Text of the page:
This species is peaceful with conspecifics and seems to appreciate being maintained in a group so the purchase of four or more specimens is highly recommended.

Sexual Dimorphism

Adult females are likely to be slightly larger and heavier-bodied than males. Mature males possess a superficial suborbital flap.

Reproduction

Unrecorded.

NotesTop ↑

This species is only occasionally available in the aquarium trade.

It’s distinguished from congeners by a combination of characters including: 12-16 dark, irregular, vertical bars on body, usually split vertically; lips without furrows; incomplete lateral line, reaching to anus; subequal (almost equal) caudal-fin lobes; dark blotch in lower half of caudal-fin base.

Kottelat (1990) found that in Cambodian specimens the body bars are more regular and only tend to be split in large adults.

Following Kottelat (1990) the genus Nemacheilus is characterised by a combination of characters as follows: elongate body; complete lateral line; presence of enlarged scales above and below the lateral line in some species; caudal-fin forked to deeply forked with enlarged upper lobe; large eye; small, strongly arched mouth; lips usually thin; usually no median interruption in upper lip; upper jaw with processus dentiformis (a tooth-like projection); no median notch in lower jaw; long barbels; males usually with suborbital flap, pectoral-fin rays 2-6 thickened and with rows of tubercules.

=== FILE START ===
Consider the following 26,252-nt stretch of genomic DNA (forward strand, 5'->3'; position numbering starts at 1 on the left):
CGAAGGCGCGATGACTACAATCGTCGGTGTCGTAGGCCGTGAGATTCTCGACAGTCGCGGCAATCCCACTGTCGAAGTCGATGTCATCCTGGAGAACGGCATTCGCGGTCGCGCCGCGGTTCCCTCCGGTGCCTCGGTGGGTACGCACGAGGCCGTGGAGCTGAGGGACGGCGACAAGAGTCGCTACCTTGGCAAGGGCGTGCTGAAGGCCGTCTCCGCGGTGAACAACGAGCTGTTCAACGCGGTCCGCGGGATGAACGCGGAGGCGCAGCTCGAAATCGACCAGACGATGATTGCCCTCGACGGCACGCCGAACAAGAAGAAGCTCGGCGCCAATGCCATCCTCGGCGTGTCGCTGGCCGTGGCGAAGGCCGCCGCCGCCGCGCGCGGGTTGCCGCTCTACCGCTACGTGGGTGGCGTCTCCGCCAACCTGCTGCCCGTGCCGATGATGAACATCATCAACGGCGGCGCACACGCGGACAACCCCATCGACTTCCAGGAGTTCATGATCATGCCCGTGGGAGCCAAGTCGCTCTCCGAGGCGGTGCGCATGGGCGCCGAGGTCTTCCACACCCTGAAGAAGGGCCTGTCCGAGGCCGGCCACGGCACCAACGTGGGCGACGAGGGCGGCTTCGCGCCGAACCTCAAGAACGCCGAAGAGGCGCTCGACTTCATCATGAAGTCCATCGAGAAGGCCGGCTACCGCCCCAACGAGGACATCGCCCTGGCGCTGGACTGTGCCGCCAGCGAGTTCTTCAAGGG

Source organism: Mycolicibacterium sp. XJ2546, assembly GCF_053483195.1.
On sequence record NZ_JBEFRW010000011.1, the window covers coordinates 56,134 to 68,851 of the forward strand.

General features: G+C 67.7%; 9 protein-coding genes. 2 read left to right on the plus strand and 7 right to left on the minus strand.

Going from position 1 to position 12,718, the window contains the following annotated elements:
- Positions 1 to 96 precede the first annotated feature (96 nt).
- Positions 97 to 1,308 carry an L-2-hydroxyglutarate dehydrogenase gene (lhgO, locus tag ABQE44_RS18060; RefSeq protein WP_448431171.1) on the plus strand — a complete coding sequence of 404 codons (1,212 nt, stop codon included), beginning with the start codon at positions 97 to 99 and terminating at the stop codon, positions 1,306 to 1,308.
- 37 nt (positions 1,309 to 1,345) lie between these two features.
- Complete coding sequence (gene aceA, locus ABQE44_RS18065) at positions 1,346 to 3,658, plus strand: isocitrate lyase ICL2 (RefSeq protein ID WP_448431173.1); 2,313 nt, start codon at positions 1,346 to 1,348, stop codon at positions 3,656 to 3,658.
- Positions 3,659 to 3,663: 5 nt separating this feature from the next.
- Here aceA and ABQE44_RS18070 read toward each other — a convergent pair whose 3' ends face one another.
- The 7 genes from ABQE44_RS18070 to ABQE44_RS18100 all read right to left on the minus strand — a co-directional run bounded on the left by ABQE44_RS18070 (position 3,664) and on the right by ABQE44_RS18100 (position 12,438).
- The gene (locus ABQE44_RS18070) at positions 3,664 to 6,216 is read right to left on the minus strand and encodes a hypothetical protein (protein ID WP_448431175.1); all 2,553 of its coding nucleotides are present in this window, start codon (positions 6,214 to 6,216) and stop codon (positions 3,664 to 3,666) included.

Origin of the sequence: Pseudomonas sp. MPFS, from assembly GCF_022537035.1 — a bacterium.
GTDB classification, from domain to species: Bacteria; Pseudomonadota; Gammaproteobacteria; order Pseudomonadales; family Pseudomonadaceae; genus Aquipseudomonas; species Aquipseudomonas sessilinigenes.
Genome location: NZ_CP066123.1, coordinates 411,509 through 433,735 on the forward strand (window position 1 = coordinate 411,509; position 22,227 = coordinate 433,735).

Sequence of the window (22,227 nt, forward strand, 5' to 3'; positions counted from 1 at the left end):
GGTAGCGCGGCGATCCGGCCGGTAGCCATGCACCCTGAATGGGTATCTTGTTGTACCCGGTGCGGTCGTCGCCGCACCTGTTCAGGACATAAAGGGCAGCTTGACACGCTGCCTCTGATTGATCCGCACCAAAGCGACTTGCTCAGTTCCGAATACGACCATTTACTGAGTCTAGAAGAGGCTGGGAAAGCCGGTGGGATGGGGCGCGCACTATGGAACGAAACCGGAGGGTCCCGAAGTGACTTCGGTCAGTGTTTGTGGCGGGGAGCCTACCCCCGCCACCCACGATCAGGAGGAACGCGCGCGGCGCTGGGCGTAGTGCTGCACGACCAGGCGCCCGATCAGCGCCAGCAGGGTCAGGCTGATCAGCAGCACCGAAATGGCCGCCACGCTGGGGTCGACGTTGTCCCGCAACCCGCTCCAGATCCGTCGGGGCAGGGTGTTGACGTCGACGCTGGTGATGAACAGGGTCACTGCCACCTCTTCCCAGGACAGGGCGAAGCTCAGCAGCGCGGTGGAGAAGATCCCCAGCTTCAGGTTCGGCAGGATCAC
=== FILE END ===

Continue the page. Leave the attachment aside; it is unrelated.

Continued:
The family Nemacheilidae is widely-distributed across most of Eurasia with the Indian subcontinent, Southeast Asia and China representing particular centres of species diversity.

References

  1. Kottelat, M., 1990 - Verlag Dr. Friedrich Pfeil, München, Germany: 1-262
    Indochinese nemacheilines. A revision of nemacheiline loaches (Pisces: Cypriniformes) of Thailand, Burma, Laos, Cambodia and southern Viet Nam.